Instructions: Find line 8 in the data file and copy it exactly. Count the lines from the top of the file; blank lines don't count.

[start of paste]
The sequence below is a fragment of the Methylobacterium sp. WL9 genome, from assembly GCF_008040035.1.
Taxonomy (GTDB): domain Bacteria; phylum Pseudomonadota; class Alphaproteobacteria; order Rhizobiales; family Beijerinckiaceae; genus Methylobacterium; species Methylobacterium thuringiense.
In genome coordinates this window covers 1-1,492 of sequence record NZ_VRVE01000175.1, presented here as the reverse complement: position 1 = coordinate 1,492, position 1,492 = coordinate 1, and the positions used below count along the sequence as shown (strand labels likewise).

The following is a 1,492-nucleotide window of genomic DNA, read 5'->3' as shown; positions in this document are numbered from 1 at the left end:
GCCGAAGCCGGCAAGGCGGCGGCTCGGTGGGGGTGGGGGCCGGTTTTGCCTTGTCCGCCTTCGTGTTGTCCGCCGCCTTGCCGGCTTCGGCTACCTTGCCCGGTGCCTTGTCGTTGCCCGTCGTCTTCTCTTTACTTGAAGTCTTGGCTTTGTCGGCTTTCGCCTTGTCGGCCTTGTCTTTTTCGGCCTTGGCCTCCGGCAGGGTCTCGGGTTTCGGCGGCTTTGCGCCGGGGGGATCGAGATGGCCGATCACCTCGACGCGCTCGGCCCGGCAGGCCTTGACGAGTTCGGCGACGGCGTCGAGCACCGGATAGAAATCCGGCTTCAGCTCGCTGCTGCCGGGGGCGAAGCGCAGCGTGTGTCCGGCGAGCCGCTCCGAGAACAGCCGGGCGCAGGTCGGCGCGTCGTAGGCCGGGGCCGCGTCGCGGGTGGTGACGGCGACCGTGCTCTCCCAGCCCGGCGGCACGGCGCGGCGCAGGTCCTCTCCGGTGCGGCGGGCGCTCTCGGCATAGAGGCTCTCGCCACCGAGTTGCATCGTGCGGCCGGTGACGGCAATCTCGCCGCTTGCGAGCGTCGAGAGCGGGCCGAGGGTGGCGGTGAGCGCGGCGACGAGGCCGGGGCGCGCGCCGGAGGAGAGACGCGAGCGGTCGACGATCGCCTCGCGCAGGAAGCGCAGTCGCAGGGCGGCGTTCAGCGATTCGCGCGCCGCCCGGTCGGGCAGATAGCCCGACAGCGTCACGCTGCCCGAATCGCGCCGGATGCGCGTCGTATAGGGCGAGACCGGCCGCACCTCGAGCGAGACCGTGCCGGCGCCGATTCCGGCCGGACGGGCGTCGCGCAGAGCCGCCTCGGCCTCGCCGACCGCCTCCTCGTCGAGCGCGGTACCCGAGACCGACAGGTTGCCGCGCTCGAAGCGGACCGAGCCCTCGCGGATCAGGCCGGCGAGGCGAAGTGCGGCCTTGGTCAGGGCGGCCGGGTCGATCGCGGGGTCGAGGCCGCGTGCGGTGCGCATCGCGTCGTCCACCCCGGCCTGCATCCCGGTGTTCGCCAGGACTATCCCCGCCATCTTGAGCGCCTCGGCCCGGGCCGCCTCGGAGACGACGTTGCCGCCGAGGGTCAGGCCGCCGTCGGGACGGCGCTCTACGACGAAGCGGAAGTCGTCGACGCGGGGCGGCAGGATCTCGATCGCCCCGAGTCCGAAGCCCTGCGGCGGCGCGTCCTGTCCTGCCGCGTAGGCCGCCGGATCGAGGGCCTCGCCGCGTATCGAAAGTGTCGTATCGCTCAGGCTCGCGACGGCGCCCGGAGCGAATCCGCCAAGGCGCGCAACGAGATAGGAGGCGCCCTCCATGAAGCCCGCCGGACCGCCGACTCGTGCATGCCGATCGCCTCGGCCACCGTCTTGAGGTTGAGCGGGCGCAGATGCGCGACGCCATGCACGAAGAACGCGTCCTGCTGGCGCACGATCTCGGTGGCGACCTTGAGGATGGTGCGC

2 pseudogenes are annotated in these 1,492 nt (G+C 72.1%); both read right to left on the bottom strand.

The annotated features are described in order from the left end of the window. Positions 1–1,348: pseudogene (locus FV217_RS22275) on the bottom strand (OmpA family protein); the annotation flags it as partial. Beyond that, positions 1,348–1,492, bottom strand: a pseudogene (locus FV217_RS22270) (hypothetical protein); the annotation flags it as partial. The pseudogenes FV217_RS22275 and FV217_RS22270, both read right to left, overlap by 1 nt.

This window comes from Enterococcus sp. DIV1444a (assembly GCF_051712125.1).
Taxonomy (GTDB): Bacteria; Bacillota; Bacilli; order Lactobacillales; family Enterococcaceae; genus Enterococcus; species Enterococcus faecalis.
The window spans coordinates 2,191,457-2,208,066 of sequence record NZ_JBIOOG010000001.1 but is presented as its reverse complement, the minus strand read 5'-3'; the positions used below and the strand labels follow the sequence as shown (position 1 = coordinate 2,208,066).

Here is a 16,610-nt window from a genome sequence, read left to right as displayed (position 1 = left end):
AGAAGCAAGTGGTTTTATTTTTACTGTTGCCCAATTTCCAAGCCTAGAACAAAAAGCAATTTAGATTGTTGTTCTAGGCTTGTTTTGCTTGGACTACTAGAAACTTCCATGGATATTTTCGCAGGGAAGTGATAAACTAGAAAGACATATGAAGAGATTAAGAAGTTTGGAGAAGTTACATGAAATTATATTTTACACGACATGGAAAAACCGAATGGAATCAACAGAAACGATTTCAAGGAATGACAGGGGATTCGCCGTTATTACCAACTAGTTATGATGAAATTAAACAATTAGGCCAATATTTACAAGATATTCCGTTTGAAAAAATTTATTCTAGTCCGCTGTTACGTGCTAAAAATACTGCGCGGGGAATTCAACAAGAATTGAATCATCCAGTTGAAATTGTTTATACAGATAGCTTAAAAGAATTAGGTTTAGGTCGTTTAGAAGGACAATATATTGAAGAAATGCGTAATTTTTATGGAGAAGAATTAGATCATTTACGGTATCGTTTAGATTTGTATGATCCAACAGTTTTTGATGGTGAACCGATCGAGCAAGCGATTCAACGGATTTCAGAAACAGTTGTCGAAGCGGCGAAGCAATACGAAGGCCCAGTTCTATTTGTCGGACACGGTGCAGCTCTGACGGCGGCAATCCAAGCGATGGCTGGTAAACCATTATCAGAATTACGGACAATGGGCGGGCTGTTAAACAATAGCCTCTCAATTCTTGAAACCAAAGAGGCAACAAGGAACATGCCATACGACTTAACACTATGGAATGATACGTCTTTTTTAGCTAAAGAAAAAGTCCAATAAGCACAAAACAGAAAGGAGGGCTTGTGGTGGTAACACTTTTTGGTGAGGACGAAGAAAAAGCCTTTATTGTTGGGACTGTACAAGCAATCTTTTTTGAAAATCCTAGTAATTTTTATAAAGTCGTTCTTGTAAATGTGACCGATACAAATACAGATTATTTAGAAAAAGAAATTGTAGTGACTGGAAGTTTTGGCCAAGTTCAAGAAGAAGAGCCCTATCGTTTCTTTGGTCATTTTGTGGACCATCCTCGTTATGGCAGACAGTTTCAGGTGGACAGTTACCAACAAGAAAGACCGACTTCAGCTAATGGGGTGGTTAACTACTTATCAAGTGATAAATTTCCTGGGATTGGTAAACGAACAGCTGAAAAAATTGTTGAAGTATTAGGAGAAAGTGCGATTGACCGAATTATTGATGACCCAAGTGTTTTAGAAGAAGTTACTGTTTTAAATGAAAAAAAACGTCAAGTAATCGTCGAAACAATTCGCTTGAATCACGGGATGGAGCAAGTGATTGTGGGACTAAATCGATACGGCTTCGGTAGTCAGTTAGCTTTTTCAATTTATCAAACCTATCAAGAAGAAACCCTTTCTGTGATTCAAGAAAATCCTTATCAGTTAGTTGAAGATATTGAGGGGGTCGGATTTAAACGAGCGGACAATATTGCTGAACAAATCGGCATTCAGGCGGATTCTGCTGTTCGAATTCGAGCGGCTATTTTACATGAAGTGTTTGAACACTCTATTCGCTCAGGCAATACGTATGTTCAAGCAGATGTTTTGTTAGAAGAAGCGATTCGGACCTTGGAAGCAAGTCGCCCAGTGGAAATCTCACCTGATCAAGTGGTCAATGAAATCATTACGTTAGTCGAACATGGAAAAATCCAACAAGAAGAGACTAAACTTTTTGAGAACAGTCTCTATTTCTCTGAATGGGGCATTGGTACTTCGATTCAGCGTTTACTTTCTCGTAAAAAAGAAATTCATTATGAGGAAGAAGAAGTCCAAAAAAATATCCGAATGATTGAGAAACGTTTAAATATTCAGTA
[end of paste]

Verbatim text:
This window comes from Enterococcus sp. DIV1444a (assembly GCF_051712125.1).